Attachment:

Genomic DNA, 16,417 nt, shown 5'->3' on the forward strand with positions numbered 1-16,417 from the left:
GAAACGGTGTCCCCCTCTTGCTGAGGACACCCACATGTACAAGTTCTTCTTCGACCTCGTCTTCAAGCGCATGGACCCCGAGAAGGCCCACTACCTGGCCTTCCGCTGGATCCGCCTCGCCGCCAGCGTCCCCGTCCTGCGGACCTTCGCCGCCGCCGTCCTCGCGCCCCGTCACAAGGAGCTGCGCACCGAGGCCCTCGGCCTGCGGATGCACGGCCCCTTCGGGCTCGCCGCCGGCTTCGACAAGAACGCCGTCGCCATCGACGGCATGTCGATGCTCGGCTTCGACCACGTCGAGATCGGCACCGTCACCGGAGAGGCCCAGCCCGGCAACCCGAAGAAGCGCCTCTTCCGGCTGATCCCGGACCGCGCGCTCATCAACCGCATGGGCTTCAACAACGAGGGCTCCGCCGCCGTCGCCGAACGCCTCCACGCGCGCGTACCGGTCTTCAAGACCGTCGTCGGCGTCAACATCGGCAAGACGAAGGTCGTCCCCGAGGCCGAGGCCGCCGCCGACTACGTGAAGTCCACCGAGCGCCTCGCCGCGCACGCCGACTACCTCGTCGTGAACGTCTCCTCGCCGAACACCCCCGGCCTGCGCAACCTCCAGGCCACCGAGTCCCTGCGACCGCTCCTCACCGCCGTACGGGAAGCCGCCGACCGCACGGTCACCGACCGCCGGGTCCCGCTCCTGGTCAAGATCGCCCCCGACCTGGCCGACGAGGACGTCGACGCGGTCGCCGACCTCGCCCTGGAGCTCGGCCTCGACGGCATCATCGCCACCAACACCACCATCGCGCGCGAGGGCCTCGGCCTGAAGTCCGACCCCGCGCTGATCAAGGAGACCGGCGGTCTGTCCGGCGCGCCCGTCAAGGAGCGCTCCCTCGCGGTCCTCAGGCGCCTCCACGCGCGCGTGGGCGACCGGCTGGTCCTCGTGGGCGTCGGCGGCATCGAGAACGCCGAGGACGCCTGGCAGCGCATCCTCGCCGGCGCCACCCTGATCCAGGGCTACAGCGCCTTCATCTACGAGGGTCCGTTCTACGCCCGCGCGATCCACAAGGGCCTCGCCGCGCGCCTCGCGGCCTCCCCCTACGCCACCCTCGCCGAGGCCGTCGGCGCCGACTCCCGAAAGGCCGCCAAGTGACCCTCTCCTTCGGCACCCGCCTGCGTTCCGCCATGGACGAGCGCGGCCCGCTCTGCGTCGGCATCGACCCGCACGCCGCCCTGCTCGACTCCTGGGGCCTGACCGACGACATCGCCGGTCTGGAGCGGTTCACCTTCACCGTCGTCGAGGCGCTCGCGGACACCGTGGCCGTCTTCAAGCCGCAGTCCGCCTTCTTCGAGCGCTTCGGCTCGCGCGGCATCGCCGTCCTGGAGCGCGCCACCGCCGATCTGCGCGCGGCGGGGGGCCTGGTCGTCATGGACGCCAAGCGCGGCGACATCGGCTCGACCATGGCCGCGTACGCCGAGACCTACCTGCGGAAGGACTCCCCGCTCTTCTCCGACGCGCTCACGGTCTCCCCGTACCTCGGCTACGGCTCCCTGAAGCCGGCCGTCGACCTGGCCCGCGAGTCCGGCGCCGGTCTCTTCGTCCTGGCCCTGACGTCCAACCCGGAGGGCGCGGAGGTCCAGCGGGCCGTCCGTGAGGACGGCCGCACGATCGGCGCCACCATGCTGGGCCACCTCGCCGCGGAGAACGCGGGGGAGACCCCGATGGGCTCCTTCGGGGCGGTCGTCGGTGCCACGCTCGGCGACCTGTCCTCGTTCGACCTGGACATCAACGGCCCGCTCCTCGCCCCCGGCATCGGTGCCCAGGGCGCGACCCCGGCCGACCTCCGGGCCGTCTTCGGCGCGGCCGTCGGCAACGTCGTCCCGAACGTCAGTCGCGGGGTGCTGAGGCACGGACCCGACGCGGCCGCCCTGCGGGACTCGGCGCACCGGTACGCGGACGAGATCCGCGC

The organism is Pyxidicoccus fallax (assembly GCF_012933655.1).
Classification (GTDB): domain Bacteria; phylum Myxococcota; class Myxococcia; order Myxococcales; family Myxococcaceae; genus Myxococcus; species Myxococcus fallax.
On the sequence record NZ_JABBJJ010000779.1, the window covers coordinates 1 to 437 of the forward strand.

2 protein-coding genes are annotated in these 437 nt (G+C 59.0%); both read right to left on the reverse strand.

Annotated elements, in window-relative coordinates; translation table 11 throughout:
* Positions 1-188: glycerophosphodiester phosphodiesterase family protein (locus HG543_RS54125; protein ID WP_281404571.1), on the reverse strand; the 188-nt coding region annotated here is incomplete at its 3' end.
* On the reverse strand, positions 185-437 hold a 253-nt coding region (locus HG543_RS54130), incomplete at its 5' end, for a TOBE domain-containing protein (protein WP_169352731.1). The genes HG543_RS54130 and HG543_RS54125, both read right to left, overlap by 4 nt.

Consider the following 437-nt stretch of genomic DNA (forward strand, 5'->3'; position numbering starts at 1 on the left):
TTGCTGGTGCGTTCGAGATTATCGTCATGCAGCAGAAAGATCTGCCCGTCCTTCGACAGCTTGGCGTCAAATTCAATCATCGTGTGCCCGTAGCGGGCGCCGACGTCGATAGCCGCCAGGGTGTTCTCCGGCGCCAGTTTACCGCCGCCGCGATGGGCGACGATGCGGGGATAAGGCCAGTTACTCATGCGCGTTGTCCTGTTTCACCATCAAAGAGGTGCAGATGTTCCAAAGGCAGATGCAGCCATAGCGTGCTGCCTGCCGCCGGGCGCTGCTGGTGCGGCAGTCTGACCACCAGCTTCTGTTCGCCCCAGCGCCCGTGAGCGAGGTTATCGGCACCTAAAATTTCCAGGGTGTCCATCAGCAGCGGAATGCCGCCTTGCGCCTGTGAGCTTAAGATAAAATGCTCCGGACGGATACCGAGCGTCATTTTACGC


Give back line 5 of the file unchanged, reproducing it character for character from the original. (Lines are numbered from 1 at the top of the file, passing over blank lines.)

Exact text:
On the sequence record NZ_JABBJJ010000779.1, the window covers coordinates 1 to 437 of the forward strand.